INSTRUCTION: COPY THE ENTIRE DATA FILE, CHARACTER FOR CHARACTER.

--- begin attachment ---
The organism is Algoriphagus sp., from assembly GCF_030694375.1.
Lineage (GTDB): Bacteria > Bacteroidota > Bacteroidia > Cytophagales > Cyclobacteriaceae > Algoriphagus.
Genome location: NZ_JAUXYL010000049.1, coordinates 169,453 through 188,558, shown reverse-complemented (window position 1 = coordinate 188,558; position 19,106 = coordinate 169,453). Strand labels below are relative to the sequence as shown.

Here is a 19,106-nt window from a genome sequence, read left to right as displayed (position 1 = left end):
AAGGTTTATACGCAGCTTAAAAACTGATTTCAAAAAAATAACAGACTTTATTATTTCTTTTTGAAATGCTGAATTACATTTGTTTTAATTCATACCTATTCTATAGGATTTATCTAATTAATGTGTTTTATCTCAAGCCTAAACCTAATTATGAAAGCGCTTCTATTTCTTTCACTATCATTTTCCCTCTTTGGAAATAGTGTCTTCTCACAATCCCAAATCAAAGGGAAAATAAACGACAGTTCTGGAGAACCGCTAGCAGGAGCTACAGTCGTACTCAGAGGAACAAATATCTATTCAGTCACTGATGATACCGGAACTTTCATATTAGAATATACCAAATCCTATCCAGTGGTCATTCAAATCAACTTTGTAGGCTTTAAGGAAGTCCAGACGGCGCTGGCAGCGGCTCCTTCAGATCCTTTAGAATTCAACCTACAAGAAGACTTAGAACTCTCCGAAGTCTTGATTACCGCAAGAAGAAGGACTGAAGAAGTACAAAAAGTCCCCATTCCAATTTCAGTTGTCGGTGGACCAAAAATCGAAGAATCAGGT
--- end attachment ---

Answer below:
The organism is Algoriphagus sp., from assembly GCF_030694375.1.
Lineage (GTDB): Bacteria > Bacteroidota > Bacteroidia > Cytophagales > Cyclobacteriaceae > Algoriphagus.
Genome location: NZ_JAUXYL010000049.1, coordinates 169,453 through 188,558, shown reverse-complemented (window position 1 = coordinate 188,558; position 19,106 = coordinate 169,453). Strand labels below are relative to the sequence as shown.

Here is a 19,106-nt window from a genome sequence, read left to right as displayed (position 1 = left end):
AAGGTTTATACGCAGCTTAAAAACTGATTTCAAAAAAATAACAGACTTTATTATTTCTTTTTGAAATGCTGAATTACATTTGTTTTAATTCATACCTATTCTATAGGATTTATCTAATTAATGTGTTTTATCTCAAGCCTAAACCTAATTATGAAAGCGCTTCTATTTCTTTCACTATCATTTTCCCTCTTTGGAAATAGTGTCTTCTCACAATCCCAAATCAAAGGGAAAATAAACGACAGTTCTGGAGAACCGCTAGCAGGAGCTACAGTCGTACTCAGAGGAACAAATATCTATTCAGTCACTGATGATACCGGAACTTTCATATTAGAATATACCAAATCCTATCCAGTGGTCATTCAAATCAACTTTGTAGGCTTTAAGGAAGTCCAGACGGCGCTGGCAGCGGCTCCTTCAGATCCTTTAGAATTCAACCTACAAGAAGACTTAGAACTCTCCGAAGTCTTGATTACCGCAAGAAGAAGGACTGAAGAAGTACAAAAAGTCCCCATTCCAATTTCAGTTGTCGGTGGACCAAAAATCGAAGAATCAGGT